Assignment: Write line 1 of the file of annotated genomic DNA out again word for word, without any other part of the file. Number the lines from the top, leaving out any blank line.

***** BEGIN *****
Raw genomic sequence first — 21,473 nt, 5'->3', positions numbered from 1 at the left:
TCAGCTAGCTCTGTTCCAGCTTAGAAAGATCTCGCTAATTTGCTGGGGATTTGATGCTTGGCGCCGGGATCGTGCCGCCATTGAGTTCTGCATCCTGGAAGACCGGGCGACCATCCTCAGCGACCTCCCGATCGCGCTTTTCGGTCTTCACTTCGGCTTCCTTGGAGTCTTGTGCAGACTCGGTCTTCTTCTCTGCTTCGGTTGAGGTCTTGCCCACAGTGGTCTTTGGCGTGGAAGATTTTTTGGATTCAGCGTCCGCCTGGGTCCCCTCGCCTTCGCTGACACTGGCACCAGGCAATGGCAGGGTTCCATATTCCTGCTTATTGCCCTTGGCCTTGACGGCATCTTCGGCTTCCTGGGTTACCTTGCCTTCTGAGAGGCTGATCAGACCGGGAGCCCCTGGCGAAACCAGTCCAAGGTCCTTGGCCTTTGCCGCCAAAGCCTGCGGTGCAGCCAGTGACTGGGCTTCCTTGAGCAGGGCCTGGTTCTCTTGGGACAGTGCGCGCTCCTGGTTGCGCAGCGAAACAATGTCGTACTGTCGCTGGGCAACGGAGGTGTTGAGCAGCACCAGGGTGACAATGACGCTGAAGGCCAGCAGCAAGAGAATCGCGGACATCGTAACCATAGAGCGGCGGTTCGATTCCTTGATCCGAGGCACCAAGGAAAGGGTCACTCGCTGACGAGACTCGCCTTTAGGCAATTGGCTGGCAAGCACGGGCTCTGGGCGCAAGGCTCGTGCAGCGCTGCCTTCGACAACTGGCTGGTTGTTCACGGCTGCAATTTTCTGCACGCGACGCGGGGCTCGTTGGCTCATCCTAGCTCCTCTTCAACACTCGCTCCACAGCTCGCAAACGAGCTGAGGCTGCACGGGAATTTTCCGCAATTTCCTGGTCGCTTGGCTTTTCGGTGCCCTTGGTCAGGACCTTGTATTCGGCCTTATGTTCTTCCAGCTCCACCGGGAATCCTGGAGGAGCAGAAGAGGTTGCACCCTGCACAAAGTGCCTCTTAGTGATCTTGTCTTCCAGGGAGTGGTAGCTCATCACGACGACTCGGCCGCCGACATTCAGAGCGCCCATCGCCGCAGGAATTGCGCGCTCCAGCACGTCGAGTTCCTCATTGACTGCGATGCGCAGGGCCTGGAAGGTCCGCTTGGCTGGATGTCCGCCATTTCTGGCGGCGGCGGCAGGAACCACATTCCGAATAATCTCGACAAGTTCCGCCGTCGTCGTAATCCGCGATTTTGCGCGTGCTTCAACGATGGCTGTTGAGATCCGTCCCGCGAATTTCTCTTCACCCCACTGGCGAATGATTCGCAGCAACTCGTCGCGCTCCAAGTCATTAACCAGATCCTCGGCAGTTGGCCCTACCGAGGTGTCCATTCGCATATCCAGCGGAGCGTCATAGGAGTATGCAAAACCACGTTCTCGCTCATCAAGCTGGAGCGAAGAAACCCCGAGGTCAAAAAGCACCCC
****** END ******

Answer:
Raw genomic sequence first — 21,473 nt, 5'->3', positions numbered from 1 at the left: